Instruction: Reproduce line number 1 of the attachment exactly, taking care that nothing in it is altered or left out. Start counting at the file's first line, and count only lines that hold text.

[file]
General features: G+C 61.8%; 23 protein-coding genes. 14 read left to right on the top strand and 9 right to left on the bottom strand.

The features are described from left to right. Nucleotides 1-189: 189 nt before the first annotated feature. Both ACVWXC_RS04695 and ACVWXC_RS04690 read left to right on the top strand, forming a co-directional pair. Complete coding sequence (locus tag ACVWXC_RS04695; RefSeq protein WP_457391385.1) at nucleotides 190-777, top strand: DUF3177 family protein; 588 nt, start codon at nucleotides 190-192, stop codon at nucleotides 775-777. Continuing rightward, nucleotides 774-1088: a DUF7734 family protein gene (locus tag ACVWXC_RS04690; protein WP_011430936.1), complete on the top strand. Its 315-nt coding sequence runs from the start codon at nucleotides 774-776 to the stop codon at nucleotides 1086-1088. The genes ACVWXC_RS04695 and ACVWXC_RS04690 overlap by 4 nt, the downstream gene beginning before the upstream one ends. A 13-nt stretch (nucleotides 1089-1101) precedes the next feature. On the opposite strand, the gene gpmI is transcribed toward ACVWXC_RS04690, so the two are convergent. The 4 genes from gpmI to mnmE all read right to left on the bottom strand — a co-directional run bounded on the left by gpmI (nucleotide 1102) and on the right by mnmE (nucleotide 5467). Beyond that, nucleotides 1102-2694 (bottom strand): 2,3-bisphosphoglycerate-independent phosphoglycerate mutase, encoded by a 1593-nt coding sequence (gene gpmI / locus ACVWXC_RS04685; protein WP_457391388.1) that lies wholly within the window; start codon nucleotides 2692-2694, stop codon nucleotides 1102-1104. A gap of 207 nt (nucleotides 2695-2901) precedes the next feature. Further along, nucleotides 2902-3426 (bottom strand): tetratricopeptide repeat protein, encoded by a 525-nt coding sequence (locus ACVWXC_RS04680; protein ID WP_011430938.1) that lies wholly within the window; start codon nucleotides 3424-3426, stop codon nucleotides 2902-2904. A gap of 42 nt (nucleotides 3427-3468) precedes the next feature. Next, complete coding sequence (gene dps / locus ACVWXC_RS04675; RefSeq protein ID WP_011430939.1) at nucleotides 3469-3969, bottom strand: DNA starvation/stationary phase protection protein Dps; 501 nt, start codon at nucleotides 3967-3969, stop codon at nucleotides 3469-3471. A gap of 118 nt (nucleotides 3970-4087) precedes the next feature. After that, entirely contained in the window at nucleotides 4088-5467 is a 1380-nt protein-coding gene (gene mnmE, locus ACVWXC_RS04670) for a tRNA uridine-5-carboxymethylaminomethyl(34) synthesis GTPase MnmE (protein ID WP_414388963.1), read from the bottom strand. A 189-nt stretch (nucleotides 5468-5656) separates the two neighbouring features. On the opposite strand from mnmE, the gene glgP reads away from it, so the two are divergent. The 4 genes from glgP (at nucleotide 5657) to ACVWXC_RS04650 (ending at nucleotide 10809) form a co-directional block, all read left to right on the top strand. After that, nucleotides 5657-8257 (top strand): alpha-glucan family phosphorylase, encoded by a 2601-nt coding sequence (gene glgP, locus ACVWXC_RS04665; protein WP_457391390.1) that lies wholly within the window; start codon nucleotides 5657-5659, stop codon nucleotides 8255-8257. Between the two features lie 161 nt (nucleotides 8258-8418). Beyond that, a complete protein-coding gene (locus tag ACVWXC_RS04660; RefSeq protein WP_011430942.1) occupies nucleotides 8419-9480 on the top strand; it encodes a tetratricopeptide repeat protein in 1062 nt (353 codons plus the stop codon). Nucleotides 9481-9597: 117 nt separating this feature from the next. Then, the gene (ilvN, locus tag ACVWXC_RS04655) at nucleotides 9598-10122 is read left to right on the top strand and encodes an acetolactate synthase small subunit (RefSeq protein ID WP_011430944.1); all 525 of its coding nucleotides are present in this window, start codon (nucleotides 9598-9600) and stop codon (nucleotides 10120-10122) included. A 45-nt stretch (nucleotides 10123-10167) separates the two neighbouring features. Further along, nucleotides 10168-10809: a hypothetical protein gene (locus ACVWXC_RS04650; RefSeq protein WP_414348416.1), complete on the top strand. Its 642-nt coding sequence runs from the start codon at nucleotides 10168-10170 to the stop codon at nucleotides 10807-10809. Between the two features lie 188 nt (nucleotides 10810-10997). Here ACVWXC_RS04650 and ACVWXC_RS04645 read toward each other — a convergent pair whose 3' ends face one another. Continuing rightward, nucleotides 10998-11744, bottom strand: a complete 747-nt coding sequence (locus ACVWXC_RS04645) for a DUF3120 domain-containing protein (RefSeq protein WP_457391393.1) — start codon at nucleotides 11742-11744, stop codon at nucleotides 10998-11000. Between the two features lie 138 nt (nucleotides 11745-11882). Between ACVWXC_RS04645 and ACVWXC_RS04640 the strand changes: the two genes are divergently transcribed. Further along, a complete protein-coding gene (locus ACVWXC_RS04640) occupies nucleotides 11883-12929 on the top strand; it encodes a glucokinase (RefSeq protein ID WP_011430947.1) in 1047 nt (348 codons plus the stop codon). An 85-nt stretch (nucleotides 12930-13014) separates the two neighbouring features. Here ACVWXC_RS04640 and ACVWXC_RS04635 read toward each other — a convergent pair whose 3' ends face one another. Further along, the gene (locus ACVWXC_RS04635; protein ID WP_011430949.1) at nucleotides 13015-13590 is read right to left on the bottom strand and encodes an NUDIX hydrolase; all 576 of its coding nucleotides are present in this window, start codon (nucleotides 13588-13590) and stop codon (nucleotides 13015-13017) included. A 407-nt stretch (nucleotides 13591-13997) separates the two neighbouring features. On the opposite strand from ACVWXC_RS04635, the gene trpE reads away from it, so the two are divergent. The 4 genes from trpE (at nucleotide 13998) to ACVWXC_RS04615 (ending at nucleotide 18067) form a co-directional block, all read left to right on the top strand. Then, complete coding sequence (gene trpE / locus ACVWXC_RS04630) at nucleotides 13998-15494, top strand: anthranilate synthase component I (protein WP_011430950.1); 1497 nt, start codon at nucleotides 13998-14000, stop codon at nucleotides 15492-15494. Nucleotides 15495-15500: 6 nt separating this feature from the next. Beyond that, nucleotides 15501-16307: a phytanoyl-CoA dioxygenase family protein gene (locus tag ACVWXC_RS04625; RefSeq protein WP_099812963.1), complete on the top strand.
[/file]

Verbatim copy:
General features: G+C 61.8%; 23 protein-coding genes. 14 read left to right on the top strand and 9 right to left on the bottom strand.